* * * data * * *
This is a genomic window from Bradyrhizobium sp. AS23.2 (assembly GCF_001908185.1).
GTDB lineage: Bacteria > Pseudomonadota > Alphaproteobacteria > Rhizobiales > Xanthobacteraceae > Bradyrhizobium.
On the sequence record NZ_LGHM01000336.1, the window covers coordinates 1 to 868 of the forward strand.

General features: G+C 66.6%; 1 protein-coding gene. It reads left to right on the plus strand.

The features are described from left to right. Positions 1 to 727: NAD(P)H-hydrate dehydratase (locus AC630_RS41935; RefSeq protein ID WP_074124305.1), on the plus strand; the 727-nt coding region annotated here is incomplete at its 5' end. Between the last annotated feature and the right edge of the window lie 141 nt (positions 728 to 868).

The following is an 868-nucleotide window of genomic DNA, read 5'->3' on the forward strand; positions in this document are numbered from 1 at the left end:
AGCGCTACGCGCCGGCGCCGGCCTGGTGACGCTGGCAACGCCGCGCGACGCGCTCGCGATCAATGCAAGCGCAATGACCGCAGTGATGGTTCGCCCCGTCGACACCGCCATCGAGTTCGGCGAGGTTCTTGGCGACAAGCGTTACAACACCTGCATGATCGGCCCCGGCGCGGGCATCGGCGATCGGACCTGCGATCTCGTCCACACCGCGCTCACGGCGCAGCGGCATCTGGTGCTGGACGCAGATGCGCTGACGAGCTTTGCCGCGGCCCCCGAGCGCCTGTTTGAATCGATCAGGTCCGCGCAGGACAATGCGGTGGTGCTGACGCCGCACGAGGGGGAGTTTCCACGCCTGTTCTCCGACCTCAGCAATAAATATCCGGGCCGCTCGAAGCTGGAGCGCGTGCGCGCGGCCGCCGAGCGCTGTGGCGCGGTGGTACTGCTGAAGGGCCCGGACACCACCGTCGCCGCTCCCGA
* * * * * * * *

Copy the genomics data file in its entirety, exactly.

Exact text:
This is a genomic window from Bradyrhizobium sp. AS23.2 (assembly GCF_001908185.1).
GTDB lineage: Bacteria > Pseudomonadota > Alphaproteobacteria > Rhizobiales > Xanthobacteraceae > Bradyrhizobium.
On the sequence record NZ_LGHM01000336.1, the window covers coordinates 1 to 868 of the forward strand.

General features: G+C 66.6%; 1 protein-coding gene. It reads left to right on the plus strand.

The features are described from left to right. Positions 1 to 727: NAD(P)H-hydrate dehydratase (locus AC630_RS41935; RefSeq protein ID WP_074124305.1), on the plus strand; the 727-nt coding region annotated here is incomplete at its 5' end. Between the last annotated feature and the right edge of the window lie 141 nt (positions 728 to 868).

The following is an 868-nucleotide window of genomic DNA, read 5'->3' on the forward strand; positions in this document are numbered from 1 at the left end:
AGCGCTACGCGCCGGCGCCGGCCTGGTGACGCTGGCAACGCCGCGCGACGCGCTCGCGATCAATGCAAGCGCAATGACCGCAGTGATGGTTCGCCCCGTCGACACCGCCATCGAGTTCGGCGAGGTTCTTGGCGACAAGCGTTACAACACCTGCATGATCGGCCCCGGCGCGGGCATCGGCGATCGGACCTGCGATCTCGTCCACACCGCGCTCACGGCGCAGCGGCATCTGGTGCTGGACGCAGATGCGCTGACGAGCTTTGCCGCGGCCCCCGAGCGCCTGTTTGAATCGATCAGGTCCGCGCAGGACAATGCGGTGGTGCTGACGCCGCACGAGGGGGAGTTTCCACGCCTGTTCTCCGACCTCAGCAATAAATATCCGGGCCGCTCGAAGCTGGAGCGCGTGCGCGCGGCCGCCGAGCGCTGTGGCGCGGTGGTACTGCTGAAGGGCCCGGACACCACCGTCGCCGCTCCCGA